the CAE number of a writer then please include the person’s name and ideally
their address. This should be sufficient information for us to adequately process
the initial registration.

8. I am a writer but I have a publishing deal, what should I do about

registering my songs?

If you already have an agreement with a publishing company, then you do not
have to register your songs with us – your publisher is responsible for submitting
the registrations on your behalf.

9. I composed a song with some co-writers and I am registering my share.

Do I have to state on my registration who the co-writers of the song are
and what share they should be receiving?

Yes please. I would also urge your co-writers to join PRS for Music to ensure that
they also receive the royalties that they are due. We need full and comprehensive
details of who all the writers are on songs that are registered with us. You should
also apportion all shares available on a work to the other parties where you know
this information. Our system works by matching new information with existing
registrations currently on our database. If we do not have the full and
comprehensive details on songs submitted to us then we cannot adequately
match your registration to other registrations. This can lead to duplicated entries
being set up for the same song, but with different composer details; in such
circumstances, there is a risk that songs cannot be licensed or distributed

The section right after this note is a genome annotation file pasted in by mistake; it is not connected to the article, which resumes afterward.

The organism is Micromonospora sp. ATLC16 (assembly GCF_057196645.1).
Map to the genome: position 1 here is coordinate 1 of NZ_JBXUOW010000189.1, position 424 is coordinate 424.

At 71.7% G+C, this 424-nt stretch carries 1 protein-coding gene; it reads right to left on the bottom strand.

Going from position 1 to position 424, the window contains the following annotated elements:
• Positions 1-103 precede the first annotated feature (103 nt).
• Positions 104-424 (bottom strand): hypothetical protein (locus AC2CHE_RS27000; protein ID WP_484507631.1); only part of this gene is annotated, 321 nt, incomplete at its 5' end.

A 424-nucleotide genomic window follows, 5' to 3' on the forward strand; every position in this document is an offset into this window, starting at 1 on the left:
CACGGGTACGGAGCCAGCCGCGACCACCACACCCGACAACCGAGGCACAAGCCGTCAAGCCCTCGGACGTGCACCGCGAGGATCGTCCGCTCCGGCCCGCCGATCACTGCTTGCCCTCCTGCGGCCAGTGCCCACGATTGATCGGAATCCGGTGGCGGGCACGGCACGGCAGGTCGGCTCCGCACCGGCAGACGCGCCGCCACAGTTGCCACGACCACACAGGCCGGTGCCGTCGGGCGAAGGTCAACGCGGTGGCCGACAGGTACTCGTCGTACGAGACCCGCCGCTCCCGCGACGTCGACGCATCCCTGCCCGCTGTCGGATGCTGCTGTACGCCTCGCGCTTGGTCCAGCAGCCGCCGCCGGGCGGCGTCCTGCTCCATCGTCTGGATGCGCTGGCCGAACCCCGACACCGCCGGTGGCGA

10.I am a writer but I have my own publishing company – the online form
doesn’t seem to let me register under the publishing company name,
what should I do?

In the event of a situation such as this, contact Member Services so that they can
help you with ensuring you are registering under the correct details.

11.I am a publisher with several companies but the online form does not
seem to let me register on behalf of all of them, what should I do?

In the event of a situation such as this, contact Member Services. They will
ensure that all your affiliated companies are linked to your main company on our
internal systems so when you register you can log in under your main company
name you can register the works of all your affiliate publishing companies without
having to have separate login details for each company.

12.Why is the information on the Online Enquiry system different to the

information I have registered?

On occasion, in the event that a publishing company acquires a new catalogue of

songs from another company the online system will hold Performing Right details
of the previous publishers’ interest until that company has been paid all the
monies owed from the prior quarter or relevant collection term.

13.Do I have to specify shares for the parties that I’m not connected with?
Why so?

You need to do this as we need full interested party information about any songs
registered with us. Works that do not have 100% of mechanical shares and 100%
of performing shares accounted for are not deemed by us to be registrations that
are fit enough to process for data-integrity reasons. We need the best possible
data-integrity information about works held on our database to allow us to